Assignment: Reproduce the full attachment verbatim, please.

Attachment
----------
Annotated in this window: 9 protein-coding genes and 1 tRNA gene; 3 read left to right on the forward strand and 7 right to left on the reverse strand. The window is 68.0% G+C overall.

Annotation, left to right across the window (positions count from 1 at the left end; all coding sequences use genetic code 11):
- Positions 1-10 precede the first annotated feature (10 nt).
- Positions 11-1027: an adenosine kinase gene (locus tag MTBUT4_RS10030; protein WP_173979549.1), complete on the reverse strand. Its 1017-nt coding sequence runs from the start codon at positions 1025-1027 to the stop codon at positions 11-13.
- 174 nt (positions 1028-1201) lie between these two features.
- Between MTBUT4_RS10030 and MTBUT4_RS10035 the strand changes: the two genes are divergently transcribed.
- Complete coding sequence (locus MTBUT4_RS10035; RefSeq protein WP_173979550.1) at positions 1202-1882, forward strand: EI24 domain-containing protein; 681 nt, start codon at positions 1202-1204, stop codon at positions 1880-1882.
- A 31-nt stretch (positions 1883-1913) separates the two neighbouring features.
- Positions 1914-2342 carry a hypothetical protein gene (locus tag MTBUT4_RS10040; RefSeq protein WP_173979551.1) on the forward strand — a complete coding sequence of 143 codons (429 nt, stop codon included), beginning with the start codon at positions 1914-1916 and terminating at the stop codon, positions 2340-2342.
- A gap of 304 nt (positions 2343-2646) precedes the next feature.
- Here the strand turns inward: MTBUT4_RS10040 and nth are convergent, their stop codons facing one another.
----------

Annotated in this window: 9 protein-coding genes and 1 tRNA gene; 3 read left to right on the forward strand and 7 right to left on the reverse strand. The window is 68.0% G+C overall.

Annotation, left to right across the window (positions count from 1 at the left end; all coding sequences use genetic code 11):
- Positions 1-10 precede the first annotated feature (10 nt).
- Positions 11-1027: an adenosine kinase gene (locus tag MTBUT4_RS10030; protein WP_173979549.1), complete on the reverse strand. Its 1017-nt coding sequence runs from the start codon at positions 1025-1027 to the stop codon at positions 11-13.
- 174 nt (positions 1028-1201) lie between these two features.
- Between MTBUT4_RS10030 and MTBUT4_RS10035 the strand changes: the two genes are divergently transcribed.
- Complete coding sequence (locus MTBUT4_RS10035; RefSeq protein WP_173979550.1) at positions 1202-1882, forward strand: EI24 domain-containing protein; 681 nt, start codon at positions 1202-1204, stop codon at positions 1880-1882.
- A 31-nt stretch (positions 1883-1913) separates the two neighbouring features.
- Positions 1914-2342 carry a hypothetical protein gene (locus tag MTBUT4_RS10040; RefSeq protein WP_173979551.1) on the forward strand — a complete coding sequence of 143 codons (429 nt, stop codon included), beginning with the start codon at positions 1914-1916 and terminating at the stop codon, positions 2340-2342.
- A gap of 304 nt (positions 2343-2646) precedes the next feature.
- Here the strand turns inward: MTBUT4_RS10040 and nth are convergent, their stop codons facing one another.